"Remember, that's where the scent dogs ran over to the suspected burial site," she says.  "Law enforcement determines that it's not a burial site, but what they fail to think about is because the scent dogs ran over and a cadaver dog alerted on that spot."

And everyone knows scent dogs and cadaver dogs are never wrong, right?  Except they generally get false hits about 10 percent of the time.  Oh, and a cadaver dog also alerted inside Steven Avery’s trailer and twice on barrels outside his trailer plus several other alerts in a berm near the trailer.

But of course those are never mentioned in “Making a Murderer.” 

Also never mentioned is the fact that the dogs hit on a scent traveling from Avery’s trailer to Kuss Road, not the other way around as Zellner suggests.  This would tend to support Dassey’s confession that he and Avery drove Halbach’s SUV with her body in the back from the location of the murder—Avery’s garage—to a nearby pond in an attempt to dispose of both the SUV and the body.  When they found that the pond had dried up, Dassey said they drove the SUV back to the scrapyard, hid it, and then burned Halbach’s body.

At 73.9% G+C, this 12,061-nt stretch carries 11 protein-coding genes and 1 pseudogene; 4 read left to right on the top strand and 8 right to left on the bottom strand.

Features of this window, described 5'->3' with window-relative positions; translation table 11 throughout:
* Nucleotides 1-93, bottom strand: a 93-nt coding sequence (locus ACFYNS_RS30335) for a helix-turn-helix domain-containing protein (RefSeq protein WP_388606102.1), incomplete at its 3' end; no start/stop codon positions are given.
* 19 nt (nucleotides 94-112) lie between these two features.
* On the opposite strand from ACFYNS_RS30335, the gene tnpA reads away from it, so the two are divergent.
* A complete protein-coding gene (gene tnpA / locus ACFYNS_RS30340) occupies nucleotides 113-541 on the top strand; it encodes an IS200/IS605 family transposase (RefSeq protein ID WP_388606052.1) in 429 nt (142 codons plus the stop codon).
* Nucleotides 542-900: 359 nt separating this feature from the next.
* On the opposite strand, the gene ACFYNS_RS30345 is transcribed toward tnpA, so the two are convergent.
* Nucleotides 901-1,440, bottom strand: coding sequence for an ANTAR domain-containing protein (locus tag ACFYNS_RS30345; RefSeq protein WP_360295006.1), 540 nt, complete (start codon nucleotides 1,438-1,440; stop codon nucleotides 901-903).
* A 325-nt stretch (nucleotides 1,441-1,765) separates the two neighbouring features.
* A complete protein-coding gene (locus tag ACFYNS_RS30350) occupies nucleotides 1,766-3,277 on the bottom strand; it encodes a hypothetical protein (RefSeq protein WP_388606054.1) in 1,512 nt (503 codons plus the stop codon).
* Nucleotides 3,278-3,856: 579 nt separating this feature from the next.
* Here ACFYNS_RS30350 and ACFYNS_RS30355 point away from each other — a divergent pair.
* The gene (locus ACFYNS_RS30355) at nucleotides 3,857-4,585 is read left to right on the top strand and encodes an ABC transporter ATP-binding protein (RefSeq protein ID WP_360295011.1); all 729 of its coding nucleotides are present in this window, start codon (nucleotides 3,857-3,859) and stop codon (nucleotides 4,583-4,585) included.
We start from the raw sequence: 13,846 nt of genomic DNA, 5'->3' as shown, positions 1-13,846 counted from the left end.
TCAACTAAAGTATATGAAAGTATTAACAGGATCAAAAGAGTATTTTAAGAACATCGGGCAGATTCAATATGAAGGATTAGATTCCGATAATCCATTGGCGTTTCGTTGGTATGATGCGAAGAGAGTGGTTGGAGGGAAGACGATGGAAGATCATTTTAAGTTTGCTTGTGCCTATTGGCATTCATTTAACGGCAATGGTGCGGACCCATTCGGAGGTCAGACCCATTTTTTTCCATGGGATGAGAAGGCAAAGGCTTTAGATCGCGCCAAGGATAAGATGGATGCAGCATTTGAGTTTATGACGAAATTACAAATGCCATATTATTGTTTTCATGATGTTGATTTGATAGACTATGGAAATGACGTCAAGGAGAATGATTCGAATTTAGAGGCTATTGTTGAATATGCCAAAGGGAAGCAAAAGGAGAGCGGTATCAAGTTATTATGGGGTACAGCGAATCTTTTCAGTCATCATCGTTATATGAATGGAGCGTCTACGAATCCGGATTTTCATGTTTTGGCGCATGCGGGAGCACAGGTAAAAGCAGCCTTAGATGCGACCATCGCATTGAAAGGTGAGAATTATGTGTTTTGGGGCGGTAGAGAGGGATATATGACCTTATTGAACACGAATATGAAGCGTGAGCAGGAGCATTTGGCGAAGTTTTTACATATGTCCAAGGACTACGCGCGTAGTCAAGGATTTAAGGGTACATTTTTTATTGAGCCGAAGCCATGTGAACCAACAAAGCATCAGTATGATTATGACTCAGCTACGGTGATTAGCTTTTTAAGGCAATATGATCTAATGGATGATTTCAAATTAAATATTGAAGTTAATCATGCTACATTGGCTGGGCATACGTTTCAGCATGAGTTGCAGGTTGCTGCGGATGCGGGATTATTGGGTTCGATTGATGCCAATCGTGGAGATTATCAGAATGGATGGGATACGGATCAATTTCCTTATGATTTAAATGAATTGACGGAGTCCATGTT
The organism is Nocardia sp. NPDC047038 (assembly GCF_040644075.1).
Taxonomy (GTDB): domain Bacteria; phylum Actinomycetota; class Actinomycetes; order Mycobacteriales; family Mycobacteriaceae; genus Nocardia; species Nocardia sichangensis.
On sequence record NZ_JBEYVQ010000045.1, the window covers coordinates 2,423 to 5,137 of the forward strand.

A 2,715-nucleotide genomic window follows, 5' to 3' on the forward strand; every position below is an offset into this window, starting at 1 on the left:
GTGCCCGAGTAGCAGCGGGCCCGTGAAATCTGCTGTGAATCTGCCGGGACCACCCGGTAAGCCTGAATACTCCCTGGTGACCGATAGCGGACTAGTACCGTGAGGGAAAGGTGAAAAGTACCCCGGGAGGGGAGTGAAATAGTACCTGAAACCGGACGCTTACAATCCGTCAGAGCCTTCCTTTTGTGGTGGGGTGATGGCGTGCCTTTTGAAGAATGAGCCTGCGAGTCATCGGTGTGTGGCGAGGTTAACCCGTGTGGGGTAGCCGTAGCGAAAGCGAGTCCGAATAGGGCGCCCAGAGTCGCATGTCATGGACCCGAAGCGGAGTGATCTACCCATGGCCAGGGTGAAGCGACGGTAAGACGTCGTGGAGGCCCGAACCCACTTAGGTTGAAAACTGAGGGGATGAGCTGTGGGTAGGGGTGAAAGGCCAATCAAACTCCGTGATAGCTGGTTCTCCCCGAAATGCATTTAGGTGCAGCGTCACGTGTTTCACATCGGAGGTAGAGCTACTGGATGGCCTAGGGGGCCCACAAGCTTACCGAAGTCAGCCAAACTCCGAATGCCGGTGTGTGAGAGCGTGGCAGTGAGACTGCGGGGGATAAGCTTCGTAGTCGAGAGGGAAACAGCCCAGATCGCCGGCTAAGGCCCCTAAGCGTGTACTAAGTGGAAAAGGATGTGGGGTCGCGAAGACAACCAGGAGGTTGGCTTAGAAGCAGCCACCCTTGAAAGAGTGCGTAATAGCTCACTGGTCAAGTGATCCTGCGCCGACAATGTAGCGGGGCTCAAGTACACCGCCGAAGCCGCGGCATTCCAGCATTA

Zellner then obtains the bullet fragment found in Avery’s garage and has it tested.  In a shocking twist, Dr. Christopher Palenik discovers that there is no trace of bone on the bullet fragment and instead there is wood.

"If a lot is based on that bullet, then..." he starts to say before Zellner cuts him off excitedly.

"The whole case," she says.  "That's their cause of death."

"Well you now know that it isn't," Palenik says.  "The fact of the matter is that there is something there, but it's the wrong stuff."